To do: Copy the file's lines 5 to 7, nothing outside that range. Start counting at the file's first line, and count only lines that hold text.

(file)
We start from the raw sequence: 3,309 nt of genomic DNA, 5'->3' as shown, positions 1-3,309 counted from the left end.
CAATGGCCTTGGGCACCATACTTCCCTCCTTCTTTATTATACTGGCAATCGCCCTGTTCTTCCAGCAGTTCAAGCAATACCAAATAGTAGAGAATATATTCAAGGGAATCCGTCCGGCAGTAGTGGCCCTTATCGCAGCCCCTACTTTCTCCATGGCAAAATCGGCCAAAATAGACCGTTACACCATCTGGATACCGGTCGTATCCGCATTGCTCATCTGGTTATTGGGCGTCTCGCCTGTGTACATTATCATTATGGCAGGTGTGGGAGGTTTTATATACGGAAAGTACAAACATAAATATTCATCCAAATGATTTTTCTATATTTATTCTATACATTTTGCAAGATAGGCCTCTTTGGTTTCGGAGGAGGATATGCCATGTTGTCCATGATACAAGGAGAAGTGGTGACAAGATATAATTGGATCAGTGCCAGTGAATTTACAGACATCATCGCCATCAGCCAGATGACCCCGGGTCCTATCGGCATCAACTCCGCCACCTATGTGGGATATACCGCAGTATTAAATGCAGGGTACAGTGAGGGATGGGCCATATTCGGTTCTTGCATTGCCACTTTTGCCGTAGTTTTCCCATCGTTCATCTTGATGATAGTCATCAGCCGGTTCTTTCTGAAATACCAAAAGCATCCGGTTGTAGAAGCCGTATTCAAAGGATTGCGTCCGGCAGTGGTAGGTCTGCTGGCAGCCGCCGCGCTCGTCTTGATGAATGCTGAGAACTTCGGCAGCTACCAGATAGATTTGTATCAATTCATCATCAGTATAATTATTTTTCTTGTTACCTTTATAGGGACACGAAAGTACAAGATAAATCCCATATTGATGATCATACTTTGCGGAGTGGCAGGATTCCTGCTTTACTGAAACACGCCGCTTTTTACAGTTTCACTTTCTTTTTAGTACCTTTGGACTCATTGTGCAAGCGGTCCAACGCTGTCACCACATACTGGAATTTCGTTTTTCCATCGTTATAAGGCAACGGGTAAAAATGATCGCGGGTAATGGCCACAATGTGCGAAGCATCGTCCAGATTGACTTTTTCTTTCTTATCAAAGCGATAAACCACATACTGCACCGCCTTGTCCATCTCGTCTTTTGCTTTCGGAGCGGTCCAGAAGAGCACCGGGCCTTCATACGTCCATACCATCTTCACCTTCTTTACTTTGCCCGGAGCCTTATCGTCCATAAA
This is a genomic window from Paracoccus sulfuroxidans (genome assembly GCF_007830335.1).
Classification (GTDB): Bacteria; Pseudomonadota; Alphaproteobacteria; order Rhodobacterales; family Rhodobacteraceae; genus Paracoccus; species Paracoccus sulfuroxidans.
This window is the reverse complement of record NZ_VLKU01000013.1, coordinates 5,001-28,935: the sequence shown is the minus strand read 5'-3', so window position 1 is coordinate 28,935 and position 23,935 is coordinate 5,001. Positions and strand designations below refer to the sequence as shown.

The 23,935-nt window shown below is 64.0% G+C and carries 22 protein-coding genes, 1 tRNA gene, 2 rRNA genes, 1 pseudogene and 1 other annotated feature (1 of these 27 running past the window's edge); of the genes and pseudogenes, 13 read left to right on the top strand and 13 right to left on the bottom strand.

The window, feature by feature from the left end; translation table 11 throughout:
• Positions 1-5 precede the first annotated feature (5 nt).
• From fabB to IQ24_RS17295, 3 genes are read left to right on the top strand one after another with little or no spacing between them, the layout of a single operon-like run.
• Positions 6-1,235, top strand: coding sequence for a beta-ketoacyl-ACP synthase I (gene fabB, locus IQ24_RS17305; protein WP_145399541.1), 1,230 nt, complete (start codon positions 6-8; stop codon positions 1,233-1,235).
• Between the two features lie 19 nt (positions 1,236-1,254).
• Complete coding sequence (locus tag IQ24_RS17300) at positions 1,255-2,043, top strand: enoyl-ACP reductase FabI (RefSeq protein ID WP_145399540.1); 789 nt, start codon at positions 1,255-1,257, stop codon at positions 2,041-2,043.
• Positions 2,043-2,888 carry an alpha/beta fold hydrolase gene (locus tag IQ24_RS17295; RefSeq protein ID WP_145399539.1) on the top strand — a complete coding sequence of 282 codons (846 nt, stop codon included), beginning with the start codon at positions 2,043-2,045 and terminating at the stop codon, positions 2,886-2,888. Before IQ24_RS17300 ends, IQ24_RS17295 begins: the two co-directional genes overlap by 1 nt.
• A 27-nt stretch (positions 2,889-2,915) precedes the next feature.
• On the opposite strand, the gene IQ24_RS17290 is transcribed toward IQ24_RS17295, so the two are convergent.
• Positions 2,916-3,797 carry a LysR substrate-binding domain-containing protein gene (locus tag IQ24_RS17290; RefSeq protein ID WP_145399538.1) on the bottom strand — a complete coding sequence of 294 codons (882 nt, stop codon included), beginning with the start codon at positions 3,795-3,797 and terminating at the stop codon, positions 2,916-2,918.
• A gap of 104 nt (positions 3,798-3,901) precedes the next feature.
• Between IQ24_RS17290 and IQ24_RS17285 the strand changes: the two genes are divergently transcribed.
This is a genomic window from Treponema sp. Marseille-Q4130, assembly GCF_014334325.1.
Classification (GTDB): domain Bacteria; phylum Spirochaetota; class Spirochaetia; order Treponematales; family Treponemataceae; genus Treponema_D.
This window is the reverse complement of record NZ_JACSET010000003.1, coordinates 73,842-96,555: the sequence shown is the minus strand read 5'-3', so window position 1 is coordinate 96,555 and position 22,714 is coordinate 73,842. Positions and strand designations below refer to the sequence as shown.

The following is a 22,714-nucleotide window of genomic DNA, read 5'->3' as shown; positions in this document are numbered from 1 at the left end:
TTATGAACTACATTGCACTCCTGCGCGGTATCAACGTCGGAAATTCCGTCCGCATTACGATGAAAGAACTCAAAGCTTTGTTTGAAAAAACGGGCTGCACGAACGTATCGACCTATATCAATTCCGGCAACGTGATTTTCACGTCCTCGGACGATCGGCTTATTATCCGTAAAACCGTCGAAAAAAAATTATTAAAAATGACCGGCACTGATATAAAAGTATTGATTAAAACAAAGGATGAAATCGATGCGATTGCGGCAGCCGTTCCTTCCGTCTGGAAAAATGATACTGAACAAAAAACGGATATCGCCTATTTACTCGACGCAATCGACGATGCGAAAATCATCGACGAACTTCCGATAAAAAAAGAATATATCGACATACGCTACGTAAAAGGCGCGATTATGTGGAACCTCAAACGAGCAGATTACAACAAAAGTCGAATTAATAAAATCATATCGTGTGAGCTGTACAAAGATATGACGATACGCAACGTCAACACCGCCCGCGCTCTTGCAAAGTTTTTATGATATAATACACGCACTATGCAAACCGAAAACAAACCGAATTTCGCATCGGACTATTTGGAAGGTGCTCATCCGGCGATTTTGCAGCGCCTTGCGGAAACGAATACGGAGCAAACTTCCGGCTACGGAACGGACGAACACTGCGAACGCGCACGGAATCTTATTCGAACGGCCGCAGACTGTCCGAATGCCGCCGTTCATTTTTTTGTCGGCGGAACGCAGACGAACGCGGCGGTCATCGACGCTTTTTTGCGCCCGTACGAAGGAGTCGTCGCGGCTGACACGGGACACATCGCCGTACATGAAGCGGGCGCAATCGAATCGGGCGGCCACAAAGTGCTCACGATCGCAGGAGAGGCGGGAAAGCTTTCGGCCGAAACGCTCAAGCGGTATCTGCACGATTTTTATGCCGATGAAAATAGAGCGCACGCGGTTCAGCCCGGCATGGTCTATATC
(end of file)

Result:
This window is the reverse complement of record NZ_VLKU01000013.1, coordinates 5,001-28,935: the sequence shown is the minus strand read 5'-3', so window position 1 is coordinate 28,935 and position 23,935 is coordinate 5,001. Positions and strand designations below refer to the sequence as shown.

The 23,935-nt window shown below is 64.0% G+C and carries 22 protein-coding genes, 1 tRNA gene, 2 rRNA genes, 1 pseudogene and 1 other annotated feature (1 of these 27 running past the window's edge); of the genes and pseudogenes, 13 read left to right on the top strand and 13 right to left on the bottom strand.

The window, feature by feature from the left end; translation table 11 throughout: